First Drives

By Cycle Canada

April 15, 2014

Press Launch: Honda Gold Wing Valkyrie

Photo: Kevin Wing

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Big, bad, and back from the dead

By James Nixon

Honda has heralded its newly re-launched Valkyrie as a Gold Wing “stripped down to its hot rod heart.” On a recent California press launch for the “muscle cruiser,” I find that, for once, the promotional hyperbole isn’t far off the mark. 

The original Valkyrie was introduced in 1996 and was a popular model until production ended in 2003. The radically restyled Valkyrie Rune had a limited production run from 2003 to 2005, but after that the name was allowed to fade into the afterlife. Now, 11 years after the first Valkyrie was discontinued, Honda has seen fit to resurrect the brand. 

As it was when originally introduced, the new Valkyrie ($19,999) is a pared down version of the Honda Gold Wing. Outward appearances are vastly different, though the two models share the same 1,832 cc, fuel-injected, liquid-cooled SOHC flat six, as well as a twin-spar aluminum frame and single-sided swingarm. The Valkyrie’s single pro-link rear shock is preload adjustable and has 104 mm of travel. The 45 mm cartridge fork has been lengthened to raise the front end and damping settings are altered from the Wing, the latter necessary considering the Valkyrie–even at a hefty 341 kg–is a full 76 kg lighter than its luxury-touring sibling. 

Instrumentation is a clean and simple white-on-black LCD that’s easy on the eyes, displaying speed, rpm, fuel level, time, and your choice of odometer or trip meters. Controls are basic (about as far from the Gold Wing’s vast array of switches as you can get), with exactly what you’d expect from a stripped down cruiser on each switch block: turn signal, high/low beam and horn on the left; kill switch, hazard and starter on the right. Lighting is bright and LED throughout. 

Mounting up, the bike feels big, solid and comfortable, with a low 734 mm seat height. The wide seat narrows at the front, but not much, so shorter riders may have some trouble flatfooting. The handlebar is high and wide, providing excellent leverage while transitioning through California’s famously twisty roads–though it does take some effort to get such a big bike to change directions. However, steering is neutral, and the Valkyrie holds arcing lines through corners well, resulting in a smooth, flowing ride. The footpegs are placed a little farther back than on many cruisers for a more comfortably upright riding position. The pegs are also a little higher, which, coupled with slightly larger-than-Gold Wing wheels (19-inch front, 17-inch rear for the Valkyrie vs. 18-inch front, 16-inch rear for the Wing), gives it a little more ground clearance than the tourer.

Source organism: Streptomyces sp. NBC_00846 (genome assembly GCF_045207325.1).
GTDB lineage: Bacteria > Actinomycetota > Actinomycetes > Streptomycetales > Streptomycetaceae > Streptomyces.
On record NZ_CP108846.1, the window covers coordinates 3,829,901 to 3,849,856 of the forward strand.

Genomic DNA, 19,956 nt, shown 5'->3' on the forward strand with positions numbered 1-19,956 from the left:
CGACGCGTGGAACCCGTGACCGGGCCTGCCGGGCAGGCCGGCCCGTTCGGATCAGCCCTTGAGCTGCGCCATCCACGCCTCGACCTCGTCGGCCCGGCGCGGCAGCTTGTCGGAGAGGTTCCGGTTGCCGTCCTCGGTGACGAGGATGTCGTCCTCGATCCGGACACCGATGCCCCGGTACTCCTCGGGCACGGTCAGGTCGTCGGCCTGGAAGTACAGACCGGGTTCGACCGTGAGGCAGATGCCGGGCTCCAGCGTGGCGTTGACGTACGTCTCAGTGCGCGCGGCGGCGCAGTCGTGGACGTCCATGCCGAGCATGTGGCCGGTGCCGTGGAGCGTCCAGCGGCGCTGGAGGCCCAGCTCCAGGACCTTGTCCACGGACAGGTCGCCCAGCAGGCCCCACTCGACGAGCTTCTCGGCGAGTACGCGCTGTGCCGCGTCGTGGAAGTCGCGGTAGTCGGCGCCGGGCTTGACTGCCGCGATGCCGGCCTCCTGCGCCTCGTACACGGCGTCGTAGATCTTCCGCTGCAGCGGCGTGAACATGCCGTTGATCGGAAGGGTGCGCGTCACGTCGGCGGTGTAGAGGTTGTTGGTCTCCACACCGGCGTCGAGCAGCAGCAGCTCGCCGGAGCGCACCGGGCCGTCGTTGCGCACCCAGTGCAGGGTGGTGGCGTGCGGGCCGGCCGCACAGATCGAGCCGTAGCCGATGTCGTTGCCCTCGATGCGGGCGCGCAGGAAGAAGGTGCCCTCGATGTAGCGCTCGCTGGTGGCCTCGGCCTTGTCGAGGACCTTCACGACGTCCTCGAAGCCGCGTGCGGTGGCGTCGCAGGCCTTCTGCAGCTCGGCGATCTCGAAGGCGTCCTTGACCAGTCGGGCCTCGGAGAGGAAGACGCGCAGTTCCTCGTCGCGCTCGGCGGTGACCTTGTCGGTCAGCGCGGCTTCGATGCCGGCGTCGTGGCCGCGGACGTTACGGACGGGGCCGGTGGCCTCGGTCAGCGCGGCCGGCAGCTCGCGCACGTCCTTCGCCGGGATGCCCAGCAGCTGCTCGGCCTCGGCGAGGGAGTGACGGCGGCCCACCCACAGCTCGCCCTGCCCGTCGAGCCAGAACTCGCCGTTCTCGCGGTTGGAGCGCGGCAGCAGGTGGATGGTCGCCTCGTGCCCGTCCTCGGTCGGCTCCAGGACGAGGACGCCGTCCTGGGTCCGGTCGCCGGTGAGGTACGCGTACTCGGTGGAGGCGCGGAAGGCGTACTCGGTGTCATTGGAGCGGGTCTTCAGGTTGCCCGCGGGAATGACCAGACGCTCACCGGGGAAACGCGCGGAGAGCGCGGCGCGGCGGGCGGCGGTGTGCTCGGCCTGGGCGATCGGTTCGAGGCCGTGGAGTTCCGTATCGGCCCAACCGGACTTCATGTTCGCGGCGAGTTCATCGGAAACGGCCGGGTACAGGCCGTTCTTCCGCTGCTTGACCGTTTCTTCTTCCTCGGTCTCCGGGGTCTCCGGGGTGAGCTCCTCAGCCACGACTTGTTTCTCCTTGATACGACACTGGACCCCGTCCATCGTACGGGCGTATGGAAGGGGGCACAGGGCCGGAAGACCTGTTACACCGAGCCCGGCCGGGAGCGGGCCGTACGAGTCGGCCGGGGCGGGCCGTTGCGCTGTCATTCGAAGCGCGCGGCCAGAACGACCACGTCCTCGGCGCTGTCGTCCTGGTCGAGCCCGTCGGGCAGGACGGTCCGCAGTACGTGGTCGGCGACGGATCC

Clutch feel is solid, but not stiff, and a strong surge of power comes almost immediately after rolling on the throttle. Honda says peak torque arrives at 4,000 rpm and peak power at 5,500; judging by how quickly it accelerates from a standstill and its willingness to lay down a black stripe on the pavement, those numbers sound about right. 

The Valkyrie has a five-speed transmission, though the engine has such a broad, seamless torque curve it doesn’t seem to matter what gear you’re in. Cruising at 75 mph on multi-lane highways leading into Los Angeles–that is, when traffic allowed for cruising–the Valkyrie ticks along smoothly in fifth gear at about 3,500 rpm. Large, side-mounted radiator shrouds deflect a large amount of air from the torso, making this a naked cruiser that doesn’t feel so naked.

And when traffic grinds to a standstill, as it inevitably does in L.A., the Valkyrie’s strong braking setup provides plenty of stopping power. Four-piston calipers squeeze dual 310 mm discs up front, with a single 316 mm rotor at the rear. I’m riding a U.S.-spec bike that does without ABS, though in Canada ABS comes standard. South of the border they also get an additional colour choice (red); in Canada, we make do with blue and black options.

It’ll take time to see whether Honda’s new Valkyrie will reach the same level of success and popularity as the model did a decade ago. For now, all we know is it’s big, it’s bad and it’s back. And for Honda’s flat-six cruiser fans, that’s a good thing.